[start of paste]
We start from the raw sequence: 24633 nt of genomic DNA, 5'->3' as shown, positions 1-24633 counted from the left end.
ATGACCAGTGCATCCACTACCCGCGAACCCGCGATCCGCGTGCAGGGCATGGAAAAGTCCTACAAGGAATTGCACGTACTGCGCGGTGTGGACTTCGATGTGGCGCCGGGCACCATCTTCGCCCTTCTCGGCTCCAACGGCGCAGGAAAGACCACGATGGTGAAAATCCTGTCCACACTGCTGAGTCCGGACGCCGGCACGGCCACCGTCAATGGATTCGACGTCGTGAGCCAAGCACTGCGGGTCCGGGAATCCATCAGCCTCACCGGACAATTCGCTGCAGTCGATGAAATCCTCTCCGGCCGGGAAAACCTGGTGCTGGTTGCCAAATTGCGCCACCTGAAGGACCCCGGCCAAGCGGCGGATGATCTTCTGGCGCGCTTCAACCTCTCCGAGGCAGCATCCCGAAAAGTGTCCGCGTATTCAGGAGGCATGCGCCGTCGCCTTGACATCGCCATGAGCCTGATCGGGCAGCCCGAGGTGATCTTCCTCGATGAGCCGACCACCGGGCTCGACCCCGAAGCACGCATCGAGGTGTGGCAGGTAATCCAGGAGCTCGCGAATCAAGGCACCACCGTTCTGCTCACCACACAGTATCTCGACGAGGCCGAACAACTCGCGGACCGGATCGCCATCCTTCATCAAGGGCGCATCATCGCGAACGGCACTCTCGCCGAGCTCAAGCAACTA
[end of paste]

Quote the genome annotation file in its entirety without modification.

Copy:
We start from the raw sequence: 24633 nt of genomic DNA, 5'->3' as shown, positions 1-24633 counted from the left end.
ATGACCAGTGCATCCACTACCCGCGAACCCGCGATCCGCGTGCAGGGCATGGAAAAGTCCTACAAGGAATTGCACGTACTGCGCGGTGTGGACTTCGATGTGGCGCCGGGCACCATCTTCGCCCTTCTCGGCTCCAACGGCGCAGGAAAGACCACGATGGTGAAAATCCTGTCCACACTGCTGAGTCCGGACGCCGGCACGGCCACCGTCAATGGATTCGACGTCGTGAGCCAAGCACTGCGGGTCCGGGAATCCATCAGCCTCACCGGACAATTCGCTGCAGTCGATGAAATCCTCTCCGGCCGGGAAAACCTGGTGCTGGTTGCCAAATTGCGCCACCTGAAGGACCCCGGCCAAGCGGCGGATGATCTTCTGGCGCGCTTCAACCTCTCCGAGGCAGCATCCCGAAAAGTGTCCGCGTATTCAGGAGGCATGCGCCGTCGCCTTGACATCGCCATGAGCCTGATCGGGCAGCCCGAGGTGATCTTCCTCGATGAGCCGACCACCGGGCTCGACCCCGAAGCACGCATCGAGGTGTGGCAGGTAATCCAGGAGCTCGCGAATCAAGGCACCACCGTTCTGCTCACCACACAGTATCTCGACGAGGCCGAACAACTCGCGGACCGGATCGCCATCCTTCATCAAGGGCGCATCATCGCGAACGGCACTCTCGCCGAGCTCAAGCAACTA